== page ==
Posts Tagged ‘Virgin Atlantic’

Virgin Galactic space flights in two years

Tuesday, August 2nd, 2011

Sir Richard Branson’s Virgin Galactic project is due to start making commercial flights to the edge of space within the next two years. The programme’s chief pilot, David Mackay of Salisbury, is due to be the man at the controls when the first ever mission takes off. He has described how passengers will be taken to 50,000 feet above the surface of the earth by a mothership before SpaceShipTwo will fire its rockets and transport them beyond the planet’s atmosphere.

It will take around a minute to accelerate the ship to some 2,500 mph, during which customers will experience nearly 4gs. Mr Mackay explained that it will certainly push people into the back of their seats.

At an altitude of around 360,000 feet passengers will be told they can unbuckle their seatbelts and experience weightlessness while looking at a unique view of the earth. The total time of the trip will be around three-and-a-half hours and will cost a cool £125,000. Virgin said that it had already sold 400 tickets for the journey.

Mr Mackay explained that he has wanted to be an astronaut ever since he was a boy watching the Apollo moon landings. He said he joined the RAF after learning that pilots were usually chosen after they had become test pilots.

He was chosen as one of four test pilots for the Virgin Galactic programme while flying as a captain for Virgin Atlantic. He has been based at the Virgin Spaceport in the Mojave Desert in California test flying WhiteKnightTwo, SpaceShipTwo’s mothership.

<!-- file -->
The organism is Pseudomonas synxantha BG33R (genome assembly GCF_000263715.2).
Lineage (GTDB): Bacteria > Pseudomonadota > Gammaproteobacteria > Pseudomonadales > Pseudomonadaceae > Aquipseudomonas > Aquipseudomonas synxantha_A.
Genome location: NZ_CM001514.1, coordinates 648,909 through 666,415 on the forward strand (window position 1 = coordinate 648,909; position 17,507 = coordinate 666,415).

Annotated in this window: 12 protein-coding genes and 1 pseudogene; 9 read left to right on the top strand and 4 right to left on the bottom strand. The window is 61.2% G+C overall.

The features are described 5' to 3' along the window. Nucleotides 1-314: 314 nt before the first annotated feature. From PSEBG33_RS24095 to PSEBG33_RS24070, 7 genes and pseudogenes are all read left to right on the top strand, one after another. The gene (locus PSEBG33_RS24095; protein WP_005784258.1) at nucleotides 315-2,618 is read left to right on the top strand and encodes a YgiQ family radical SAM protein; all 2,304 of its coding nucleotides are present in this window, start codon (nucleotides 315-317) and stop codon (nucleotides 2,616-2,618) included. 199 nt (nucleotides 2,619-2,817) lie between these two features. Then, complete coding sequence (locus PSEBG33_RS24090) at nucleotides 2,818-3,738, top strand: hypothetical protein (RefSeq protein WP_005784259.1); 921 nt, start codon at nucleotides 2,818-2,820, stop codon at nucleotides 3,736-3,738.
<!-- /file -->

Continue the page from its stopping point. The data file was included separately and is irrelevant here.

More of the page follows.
Malaysia Airlines bans tots from first class

Friday, July 1st, 2011

Malaysia Airlines has decided to risk the anger of wealthy parents by announcing that they will no longer be able to bring their babies into the first-class cabin. The carrier is thought to be the first ever to go ahead with the controversial move. Although they are still to proceed with the threat, both Virgin Atlantic and British Airways recently said that they too were looking into banning tots from premium class.

According to Malaysia Airways’ boss, Tengku Azmil, the decision to confine younger children to economy and business seats was made after the airline received complaints from those who had paid for first-class seats and had been disturbed by crying children. The chief executive explained on Twitter that he had decided to impose the ban because first-class passengers were having their sleep disrupted.

The ban is already in place on the carrier’s fleet of Boeing 747s and the airline has said that there will be no bassinets available in first-class on any of its Airbus A380 superjumbos. The move is likely to upset families affluent enough to pay for their children to sit in the front of a plane, but will be welcomed by business travellers trying to sleep.

The ban will affect those flying between Kuala Lumpur, where the airline is based, and London, Sydney and Amsterdam. Malaysia intends to replace its 747 fleet with the newer A380s on its busiest routes.

Bassinets for tots will still be available for those travelling in business class or economy class.

British Airways price fixing fine due

Monday, June 6th, 2011

British Airways has said it is continuing to examine a civil legal case which originally resulted in the carrier agreeing to pay a fine for price fixing to the Office of Fair Trading. It was originally agreed that BA would pay £121.5 million for its part in illegal price fixing with rival airline Virgin Atlantic.

The sum is the largest ever imposed by the watchdog and was seen as a major triumph back in August 2007. However, although BA has paid in full a fine issued for the same price fixing activity to the US Department of Justice for £183 million, it is still to pay the OFT imposed penalty.